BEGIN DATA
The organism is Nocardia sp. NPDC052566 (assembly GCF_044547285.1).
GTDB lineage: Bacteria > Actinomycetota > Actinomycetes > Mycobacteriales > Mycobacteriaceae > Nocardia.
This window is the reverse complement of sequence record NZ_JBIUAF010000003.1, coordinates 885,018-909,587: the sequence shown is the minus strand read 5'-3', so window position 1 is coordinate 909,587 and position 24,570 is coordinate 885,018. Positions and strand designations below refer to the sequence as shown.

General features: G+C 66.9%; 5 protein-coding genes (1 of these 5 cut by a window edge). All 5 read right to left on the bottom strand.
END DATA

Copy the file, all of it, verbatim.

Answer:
The organism is Nocardia sp. NPDC052566 (assembly GCF_044547285.1).
GTDB lineage: Bacteria > Actinomycetota > Actinomycetes > Mycobacteriales > Mycobacteriaceae > Nocardia.
This window is the reverse complement of sequence record NZ_JBIUAF010000003.1, coordinates 885,018-909,587: the sequence shown is the minus strand read 5'-3', so window position 1 is coordinate 909,587 and position 24,570 is coordinate 885,018. Positions and strand designations below refer to the sequence as shown.

General features: G+C 66.9%; 5 protein-coding genes (1 of these 5 cut by a window edge). All 5 read right to left on the bottom strand.